Which banks offer regular saver accounts?
Most major Australian banks and credit unions offer regular savings accounts as part of their product suite, so it’s worth comparing your account options to see what’s available. For example, Bankwest offers its Regular Saver Account with a maximum variable interest rate of In order to access that rate, you must:
- Not make any withdrawals each month
- Deposit at least $ each month
- Deposit no more than each month
- Link your account to an eligible Bankwest account
- Make an opening deposit no greater than
If these conditions aren’t met, the interest rate drops to 0%. Meanwhile, Westpac’s Reward Saver Account allows you to earn up to 1.50% p.a. interest on your savings balance as long as you:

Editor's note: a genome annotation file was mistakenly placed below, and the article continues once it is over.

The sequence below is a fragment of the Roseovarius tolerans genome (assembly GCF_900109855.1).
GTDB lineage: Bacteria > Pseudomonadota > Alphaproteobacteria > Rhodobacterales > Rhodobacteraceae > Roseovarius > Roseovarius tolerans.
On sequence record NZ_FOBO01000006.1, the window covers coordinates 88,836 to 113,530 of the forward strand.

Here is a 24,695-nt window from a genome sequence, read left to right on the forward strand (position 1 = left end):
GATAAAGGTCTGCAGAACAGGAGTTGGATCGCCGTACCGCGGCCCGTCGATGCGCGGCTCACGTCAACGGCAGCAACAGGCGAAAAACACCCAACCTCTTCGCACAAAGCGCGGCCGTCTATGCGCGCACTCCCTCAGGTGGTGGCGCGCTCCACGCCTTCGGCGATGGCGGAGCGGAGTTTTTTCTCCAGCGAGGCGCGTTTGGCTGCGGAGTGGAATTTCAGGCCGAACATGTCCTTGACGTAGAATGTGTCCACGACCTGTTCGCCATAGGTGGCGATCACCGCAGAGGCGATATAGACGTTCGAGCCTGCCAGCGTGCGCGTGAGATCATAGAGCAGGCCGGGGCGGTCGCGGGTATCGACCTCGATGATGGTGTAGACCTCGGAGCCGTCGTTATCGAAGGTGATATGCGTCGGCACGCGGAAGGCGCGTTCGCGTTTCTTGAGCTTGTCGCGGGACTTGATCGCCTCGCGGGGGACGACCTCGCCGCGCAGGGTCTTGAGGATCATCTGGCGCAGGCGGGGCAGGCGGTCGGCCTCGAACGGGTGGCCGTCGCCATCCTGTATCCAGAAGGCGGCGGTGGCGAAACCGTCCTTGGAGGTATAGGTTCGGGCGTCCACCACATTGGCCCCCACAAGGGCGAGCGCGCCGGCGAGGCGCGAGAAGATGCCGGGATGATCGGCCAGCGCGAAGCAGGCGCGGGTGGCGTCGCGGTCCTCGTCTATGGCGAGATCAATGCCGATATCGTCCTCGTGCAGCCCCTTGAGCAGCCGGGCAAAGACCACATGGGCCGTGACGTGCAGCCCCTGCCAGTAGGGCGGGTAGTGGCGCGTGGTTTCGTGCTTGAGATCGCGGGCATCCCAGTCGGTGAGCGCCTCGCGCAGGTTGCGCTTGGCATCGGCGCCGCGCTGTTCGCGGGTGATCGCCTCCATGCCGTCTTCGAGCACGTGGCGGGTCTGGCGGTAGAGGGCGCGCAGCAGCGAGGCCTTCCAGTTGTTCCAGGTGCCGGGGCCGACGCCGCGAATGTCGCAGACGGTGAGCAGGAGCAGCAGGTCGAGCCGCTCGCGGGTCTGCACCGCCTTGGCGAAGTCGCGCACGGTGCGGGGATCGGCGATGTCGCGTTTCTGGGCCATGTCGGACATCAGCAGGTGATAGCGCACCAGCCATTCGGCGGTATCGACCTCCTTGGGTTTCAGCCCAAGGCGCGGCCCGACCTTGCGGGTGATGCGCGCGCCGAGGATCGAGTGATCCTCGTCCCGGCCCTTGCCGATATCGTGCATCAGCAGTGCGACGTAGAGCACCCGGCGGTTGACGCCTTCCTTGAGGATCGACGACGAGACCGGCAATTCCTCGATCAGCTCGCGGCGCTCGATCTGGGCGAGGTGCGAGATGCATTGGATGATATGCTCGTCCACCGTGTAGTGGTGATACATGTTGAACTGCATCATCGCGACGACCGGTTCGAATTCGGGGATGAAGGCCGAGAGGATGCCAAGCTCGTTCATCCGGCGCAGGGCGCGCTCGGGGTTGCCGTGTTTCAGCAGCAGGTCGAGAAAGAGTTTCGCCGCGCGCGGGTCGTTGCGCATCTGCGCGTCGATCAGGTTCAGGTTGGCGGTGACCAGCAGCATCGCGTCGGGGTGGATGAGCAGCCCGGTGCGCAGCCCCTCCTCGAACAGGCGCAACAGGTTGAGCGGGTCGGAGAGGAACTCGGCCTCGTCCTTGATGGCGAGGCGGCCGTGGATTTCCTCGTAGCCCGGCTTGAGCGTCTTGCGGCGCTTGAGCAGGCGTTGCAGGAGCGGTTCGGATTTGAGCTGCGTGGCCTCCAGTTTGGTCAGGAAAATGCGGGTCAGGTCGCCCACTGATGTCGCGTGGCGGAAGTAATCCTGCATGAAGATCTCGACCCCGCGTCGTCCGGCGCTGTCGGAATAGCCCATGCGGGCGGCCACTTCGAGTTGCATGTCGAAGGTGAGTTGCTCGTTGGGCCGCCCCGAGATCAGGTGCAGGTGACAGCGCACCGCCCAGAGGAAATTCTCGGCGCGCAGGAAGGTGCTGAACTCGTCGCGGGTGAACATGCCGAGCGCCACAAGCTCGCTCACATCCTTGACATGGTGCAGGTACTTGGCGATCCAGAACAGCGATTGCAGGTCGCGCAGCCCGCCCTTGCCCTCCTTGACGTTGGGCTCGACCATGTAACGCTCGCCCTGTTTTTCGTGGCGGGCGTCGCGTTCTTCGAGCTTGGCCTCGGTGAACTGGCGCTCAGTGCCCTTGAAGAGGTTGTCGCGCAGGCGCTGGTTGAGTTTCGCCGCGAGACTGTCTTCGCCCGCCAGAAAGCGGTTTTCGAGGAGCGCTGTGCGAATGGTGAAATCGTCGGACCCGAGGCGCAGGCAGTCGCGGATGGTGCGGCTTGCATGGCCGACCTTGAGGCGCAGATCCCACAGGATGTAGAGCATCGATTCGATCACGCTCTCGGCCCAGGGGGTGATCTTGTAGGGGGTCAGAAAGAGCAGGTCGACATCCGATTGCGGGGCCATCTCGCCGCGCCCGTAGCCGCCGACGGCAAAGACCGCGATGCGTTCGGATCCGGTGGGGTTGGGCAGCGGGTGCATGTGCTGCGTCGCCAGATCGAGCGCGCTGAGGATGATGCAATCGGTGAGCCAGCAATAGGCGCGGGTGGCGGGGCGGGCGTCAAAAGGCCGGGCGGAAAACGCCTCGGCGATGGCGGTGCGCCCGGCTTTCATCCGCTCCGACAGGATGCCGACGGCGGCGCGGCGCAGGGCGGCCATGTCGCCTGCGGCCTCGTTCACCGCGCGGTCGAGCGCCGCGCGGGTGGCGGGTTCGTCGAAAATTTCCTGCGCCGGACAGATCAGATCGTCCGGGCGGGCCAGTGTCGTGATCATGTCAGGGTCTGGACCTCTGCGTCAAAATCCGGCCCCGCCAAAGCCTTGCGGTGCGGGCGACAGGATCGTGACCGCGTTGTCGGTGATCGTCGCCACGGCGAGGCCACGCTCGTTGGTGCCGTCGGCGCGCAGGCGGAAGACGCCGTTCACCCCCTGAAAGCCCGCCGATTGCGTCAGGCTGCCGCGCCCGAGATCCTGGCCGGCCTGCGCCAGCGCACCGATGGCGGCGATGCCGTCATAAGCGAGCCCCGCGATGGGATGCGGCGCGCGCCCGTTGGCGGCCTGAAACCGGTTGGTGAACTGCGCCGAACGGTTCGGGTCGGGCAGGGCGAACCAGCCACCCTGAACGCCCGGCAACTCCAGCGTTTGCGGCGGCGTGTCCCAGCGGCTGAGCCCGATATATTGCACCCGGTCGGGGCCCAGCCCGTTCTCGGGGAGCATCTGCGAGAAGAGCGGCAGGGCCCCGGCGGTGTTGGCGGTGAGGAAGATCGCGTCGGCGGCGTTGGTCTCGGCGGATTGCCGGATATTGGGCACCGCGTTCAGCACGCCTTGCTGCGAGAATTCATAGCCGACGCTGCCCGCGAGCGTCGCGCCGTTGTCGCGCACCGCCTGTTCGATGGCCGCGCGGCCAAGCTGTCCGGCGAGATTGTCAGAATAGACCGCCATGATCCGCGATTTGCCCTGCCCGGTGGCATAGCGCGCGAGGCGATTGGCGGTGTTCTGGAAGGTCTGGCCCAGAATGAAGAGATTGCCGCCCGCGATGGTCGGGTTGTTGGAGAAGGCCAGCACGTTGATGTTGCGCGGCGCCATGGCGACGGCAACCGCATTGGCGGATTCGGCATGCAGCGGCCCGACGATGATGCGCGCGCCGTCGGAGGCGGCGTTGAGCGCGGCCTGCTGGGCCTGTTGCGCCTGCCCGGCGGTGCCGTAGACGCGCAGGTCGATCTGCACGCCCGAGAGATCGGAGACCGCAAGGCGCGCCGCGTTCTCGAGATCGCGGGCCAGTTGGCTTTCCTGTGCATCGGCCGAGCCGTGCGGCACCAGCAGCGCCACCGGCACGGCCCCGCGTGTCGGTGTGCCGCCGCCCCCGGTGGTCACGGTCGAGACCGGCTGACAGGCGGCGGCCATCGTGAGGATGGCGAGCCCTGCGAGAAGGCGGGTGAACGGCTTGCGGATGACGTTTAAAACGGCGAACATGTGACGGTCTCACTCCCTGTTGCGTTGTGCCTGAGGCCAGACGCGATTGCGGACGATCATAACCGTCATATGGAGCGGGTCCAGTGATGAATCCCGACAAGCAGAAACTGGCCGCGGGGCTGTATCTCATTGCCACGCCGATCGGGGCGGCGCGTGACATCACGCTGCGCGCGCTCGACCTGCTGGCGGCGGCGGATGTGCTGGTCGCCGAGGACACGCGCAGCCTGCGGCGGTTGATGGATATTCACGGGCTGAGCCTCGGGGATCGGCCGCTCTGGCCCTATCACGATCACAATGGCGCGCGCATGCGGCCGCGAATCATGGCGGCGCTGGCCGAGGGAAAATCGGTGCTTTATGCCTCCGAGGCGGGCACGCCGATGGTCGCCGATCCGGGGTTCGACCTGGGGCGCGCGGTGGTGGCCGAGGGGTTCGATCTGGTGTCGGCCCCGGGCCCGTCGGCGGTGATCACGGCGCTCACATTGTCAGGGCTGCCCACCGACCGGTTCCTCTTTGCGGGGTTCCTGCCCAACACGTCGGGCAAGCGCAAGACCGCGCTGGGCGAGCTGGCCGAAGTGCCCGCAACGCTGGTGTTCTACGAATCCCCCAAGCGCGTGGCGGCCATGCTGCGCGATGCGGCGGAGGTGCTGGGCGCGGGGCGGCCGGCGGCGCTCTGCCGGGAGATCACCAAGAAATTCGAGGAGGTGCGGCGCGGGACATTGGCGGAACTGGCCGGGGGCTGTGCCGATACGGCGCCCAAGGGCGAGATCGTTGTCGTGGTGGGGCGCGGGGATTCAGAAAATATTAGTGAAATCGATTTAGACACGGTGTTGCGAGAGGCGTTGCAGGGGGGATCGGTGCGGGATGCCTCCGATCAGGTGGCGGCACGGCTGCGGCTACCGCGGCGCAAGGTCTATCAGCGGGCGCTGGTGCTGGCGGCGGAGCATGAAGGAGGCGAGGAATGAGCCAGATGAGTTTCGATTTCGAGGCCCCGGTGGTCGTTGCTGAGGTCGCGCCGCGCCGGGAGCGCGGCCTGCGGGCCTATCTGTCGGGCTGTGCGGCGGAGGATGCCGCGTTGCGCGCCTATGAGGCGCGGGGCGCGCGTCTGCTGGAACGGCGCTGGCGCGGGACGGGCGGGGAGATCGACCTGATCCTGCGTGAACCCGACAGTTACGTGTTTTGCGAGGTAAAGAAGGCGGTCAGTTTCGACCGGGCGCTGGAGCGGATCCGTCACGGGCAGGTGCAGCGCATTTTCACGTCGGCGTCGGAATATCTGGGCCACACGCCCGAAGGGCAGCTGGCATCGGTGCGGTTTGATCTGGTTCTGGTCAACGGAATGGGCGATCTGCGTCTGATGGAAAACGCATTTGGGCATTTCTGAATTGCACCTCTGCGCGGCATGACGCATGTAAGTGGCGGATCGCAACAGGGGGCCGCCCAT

- Don’t make any withdrawals
- Deposit at least 50 each month
Failing to meet these conditions sees the interest rate drop to 0.01% p.a.
What are the good points and bad points of a regular saver account?
The good points
- You’ll get into a habit of saving money regularly. Regular saver accounts make it easy to regularly save money, encouraging you to put a portion of your income into your account each week, fortnight or month.
- You can get the maximum variable rate. These types of savings accounts usually offer the best interest rates available on the market, making it as easy as possible to quickly grow your account balance.
- There are no ongoing fees. Many regular saver accounts are available with no ongoing fees.